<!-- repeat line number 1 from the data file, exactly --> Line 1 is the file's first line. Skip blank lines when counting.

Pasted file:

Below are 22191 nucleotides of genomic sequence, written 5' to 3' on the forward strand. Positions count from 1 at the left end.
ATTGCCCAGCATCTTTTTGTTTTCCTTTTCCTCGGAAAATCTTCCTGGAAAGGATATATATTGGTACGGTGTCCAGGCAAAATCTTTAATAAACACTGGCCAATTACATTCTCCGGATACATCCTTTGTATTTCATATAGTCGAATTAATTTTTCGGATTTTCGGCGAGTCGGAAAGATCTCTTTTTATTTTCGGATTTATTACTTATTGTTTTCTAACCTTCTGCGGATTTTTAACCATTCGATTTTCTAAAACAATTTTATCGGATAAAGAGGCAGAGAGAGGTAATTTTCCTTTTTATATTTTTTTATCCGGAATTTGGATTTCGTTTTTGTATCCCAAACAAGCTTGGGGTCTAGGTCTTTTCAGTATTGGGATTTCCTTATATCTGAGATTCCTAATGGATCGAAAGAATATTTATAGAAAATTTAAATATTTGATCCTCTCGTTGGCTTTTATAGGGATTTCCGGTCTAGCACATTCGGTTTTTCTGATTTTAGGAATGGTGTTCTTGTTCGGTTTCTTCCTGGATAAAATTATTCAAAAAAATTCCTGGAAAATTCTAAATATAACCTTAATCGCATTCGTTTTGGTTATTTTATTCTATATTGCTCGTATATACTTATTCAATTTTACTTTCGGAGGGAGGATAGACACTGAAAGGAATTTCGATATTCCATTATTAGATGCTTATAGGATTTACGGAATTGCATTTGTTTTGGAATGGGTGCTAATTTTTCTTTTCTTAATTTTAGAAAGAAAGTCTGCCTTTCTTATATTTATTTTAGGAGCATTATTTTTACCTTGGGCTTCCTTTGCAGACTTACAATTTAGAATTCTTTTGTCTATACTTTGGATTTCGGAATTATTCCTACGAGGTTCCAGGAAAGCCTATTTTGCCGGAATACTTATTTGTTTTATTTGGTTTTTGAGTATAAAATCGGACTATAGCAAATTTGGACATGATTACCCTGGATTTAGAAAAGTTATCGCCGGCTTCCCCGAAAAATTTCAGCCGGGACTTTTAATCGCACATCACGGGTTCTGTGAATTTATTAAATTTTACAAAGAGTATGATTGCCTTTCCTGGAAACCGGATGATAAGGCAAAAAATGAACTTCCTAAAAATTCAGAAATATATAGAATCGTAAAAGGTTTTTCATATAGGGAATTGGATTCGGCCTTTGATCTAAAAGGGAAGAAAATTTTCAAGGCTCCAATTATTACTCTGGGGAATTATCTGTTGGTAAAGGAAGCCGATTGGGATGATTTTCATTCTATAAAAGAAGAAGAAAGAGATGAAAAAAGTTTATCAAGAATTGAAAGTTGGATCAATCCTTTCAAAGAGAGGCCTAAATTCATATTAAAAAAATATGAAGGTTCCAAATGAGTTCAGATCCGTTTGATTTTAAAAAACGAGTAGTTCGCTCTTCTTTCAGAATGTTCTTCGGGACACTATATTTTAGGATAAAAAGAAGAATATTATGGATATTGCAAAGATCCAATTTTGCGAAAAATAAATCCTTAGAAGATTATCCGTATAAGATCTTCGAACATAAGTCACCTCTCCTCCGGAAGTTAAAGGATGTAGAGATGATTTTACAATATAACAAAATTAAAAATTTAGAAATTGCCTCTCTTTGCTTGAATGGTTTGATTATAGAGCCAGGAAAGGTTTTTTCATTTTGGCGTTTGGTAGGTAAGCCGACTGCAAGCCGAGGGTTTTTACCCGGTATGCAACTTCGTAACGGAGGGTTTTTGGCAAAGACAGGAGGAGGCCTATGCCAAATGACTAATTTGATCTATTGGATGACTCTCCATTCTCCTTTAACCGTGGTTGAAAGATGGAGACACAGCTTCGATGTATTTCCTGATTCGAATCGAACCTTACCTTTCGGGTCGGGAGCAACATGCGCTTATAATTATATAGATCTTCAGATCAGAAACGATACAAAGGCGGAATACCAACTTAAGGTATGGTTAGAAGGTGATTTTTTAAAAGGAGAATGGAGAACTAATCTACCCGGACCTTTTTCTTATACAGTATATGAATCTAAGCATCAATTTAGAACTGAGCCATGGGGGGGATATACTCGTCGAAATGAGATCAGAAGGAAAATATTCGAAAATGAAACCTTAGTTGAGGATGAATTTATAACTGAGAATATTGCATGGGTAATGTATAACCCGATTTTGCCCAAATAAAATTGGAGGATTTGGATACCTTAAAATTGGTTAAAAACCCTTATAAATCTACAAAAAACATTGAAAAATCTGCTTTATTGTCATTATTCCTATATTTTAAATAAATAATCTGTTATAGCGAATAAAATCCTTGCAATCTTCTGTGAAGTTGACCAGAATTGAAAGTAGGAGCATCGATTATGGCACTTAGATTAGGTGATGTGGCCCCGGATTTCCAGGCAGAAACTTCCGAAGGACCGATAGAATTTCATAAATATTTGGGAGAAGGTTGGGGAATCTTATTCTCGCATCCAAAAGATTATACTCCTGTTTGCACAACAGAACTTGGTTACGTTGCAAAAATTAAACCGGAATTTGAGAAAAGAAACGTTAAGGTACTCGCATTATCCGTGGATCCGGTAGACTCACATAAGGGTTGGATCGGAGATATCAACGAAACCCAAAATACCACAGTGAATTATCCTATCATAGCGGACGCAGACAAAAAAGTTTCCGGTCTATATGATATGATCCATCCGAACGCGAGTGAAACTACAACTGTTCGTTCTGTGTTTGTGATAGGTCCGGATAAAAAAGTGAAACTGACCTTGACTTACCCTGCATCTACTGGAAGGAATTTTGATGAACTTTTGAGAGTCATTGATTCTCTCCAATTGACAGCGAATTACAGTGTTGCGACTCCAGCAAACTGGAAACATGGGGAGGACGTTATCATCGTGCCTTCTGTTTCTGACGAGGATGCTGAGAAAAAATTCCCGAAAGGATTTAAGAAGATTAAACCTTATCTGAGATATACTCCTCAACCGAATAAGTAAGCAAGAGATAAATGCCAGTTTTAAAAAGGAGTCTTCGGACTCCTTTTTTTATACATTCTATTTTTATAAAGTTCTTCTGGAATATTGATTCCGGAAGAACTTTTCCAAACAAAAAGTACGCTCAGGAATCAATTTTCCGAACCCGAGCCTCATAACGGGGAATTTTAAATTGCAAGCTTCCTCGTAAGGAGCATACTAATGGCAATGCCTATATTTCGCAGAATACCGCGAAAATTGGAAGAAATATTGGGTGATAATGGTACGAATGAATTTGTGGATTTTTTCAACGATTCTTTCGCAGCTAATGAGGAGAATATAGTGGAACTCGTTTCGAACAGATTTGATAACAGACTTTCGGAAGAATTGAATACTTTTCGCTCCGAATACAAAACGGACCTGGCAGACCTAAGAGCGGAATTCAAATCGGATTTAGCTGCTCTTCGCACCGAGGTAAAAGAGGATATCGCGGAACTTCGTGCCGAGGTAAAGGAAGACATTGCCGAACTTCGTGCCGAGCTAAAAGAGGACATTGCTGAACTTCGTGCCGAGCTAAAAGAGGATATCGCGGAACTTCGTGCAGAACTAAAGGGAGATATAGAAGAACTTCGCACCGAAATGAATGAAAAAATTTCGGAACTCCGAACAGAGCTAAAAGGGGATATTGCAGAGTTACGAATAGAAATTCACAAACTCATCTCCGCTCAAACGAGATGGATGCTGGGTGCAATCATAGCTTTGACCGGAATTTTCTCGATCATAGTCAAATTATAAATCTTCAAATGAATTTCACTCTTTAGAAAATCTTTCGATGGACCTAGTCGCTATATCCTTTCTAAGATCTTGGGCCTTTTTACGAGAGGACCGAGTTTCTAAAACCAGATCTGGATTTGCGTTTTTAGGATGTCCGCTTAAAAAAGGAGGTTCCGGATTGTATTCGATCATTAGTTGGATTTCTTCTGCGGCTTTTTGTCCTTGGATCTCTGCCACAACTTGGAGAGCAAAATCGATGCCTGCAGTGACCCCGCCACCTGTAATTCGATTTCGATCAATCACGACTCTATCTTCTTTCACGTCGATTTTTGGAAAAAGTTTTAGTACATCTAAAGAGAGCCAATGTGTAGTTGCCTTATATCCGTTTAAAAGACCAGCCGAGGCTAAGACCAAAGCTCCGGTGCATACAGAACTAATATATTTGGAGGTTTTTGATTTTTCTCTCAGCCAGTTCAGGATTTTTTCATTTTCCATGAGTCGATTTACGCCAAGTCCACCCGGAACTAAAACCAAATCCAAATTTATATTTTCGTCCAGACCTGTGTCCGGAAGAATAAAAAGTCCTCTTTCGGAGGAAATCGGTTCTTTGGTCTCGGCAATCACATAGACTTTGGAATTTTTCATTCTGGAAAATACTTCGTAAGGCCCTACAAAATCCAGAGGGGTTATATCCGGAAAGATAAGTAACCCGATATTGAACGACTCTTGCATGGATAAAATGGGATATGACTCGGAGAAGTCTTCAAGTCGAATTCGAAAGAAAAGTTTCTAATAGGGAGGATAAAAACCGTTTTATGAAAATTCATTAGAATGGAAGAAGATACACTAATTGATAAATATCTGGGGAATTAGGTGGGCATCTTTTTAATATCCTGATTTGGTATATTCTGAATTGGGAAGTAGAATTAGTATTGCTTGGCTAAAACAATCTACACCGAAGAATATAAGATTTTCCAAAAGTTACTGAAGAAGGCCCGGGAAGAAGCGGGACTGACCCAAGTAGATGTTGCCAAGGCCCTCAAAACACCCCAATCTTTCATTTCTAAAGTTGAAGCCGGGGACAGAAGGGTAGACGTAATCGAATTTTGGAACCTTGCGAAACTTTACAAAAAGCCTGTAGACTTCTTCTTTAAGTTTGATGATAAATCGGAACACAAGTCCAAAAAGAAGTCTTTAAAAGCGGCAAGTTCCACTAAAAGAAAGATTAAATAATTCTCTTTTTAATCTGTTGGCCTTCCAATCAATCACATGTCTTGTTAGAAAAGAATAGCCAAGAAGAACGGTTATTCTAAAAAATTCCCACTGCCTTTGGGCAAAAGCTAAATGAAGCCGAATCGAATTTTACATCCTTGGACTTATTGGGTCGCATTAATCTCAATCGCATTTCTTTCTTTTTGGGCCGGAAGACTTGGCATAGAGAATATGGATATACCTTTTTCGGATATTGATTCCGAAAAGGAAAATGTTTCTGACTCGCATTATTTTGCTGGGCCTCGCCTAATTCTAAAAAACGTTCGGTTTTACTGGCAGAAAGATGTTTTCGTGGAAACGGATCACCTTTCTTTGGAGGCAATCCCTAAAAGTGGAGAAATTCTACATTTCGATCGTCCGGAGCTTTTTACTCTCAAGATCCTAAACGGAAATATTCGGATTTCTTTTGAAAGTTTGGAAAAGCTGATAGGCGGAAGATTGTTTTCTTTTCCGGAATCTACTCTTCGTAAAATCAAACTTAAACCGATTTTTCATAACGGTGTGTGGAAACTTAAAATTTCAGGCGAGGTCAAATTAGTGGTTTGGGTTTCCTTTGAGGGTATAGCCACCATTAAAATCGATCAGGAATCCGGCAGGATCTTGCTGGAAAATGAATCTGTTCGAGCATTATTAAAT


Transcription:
Below are 22191 nucleotides of genomic sequence, written 5' to 3' on the forward strand. Positions count from 1 at the left end.